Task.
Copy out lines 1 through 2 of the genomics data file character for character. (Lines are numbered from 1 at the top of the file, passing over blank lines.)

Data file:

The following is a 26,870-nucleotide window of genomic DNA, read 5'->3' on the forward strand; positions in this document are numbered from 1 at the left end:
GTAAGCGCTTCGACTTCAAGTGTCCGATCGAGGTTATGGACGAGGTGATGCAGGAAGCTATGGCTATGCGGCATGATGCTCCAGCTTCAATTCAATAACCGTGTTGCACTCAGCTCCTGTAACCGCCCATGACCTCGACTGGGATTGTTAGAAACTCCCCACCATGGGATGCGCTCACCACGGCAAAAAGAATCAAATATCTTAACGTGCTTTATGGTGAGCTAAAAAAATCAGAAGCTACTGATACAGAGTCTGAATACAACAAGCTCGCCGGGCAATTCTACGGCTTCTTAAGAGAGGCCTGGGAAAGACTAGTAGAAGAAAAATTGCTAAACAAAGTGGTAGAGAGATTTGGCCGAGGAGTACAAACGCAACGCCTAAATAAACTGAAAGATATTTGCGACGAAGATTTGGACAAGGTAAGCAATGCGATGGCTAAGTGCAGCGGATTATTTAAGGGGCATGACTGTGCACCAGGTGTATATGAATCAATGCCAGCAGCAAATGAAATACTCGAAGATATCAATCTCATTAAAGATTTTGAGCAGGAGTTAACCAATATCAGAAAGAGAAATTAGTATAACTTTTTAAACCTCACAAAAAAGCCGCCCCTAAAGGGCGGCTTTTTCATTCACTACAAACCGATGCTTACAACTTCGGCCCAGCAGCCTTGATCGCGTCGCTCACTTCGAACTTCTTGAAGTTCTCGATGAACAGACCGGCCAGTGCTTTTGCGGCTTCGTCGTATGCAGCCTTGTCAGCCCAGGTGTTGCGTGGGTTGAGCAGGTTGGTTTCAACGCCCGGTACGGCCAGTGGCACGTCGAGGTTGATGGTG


The following is a 26,870-nucleotide window of genomic DNA, read 5'->3' on the forward strand; positions in this document are numbered from 1 at the left end:
GTAAGCGCTTCGACTTCAAGTGTCCGATCGAGGTTATGGACGAGGTGATGCAGGAAGCTATGGCTATGCGGCATGATGCTCCAGCTTCAATTCAATAACCGTGTTGCACTCAGCTCCTGTAACCGCCCATGACCTCGACTGGGATTGTTAGAAACTCCCCACCATGGGATGCGCTCACCACGGCAAAAAGAATCAAATATCTTAACGTGCTTTATGGTGAGCTAAAAAAATCAGAAGCTACTGATACAGAGTCTGAATACAACAAGCTCGCCGGGCAATTCTACGGCTTCTTAAGAGAGGCCTGGGAAAGACTAGTAGAAGAAAAATTGCTAAACAAAGTGGTAGAGAGATTTGGCCGAGGAGTACAAACGCAACGCCTAAATAAACTGAAAGATATTTGCGACGAAGATTTGGACAAGGTAAGCAATGCGATGGCTAAGTGCAGCGGATTATTTAAGGGGCATGACTGTGCACCAGGTGTATATGAATCAATGCCAGCAGCAAATGAAATACTCGAAGATATCAATCTCATTAAAGATTTTGAGCAGGAGTTAACCAATATCAGAAAGAGAAATTAGTATAACTTTTTAAACCTCACAAAAAAGCCGCCCCTAAAGGGCGGCTTTTTCATTCACTACAAACCGATGCTTACAACTTCGGCCCAGCAGCCTTGATCGCGTCGCTCACTTCGAACTTCTTGAAGTTCTCGATGAACAGACCGGCCAGTGCTTTTGCGGCTTCGTCGTATGCAGCCTTGTCAGCCCAGGTGTTGCGTGGGTTGAGCAGGTTGGTTTCAACGCCCGGTACGGCCAGTGGCACGTCGAGGTTGATGGTG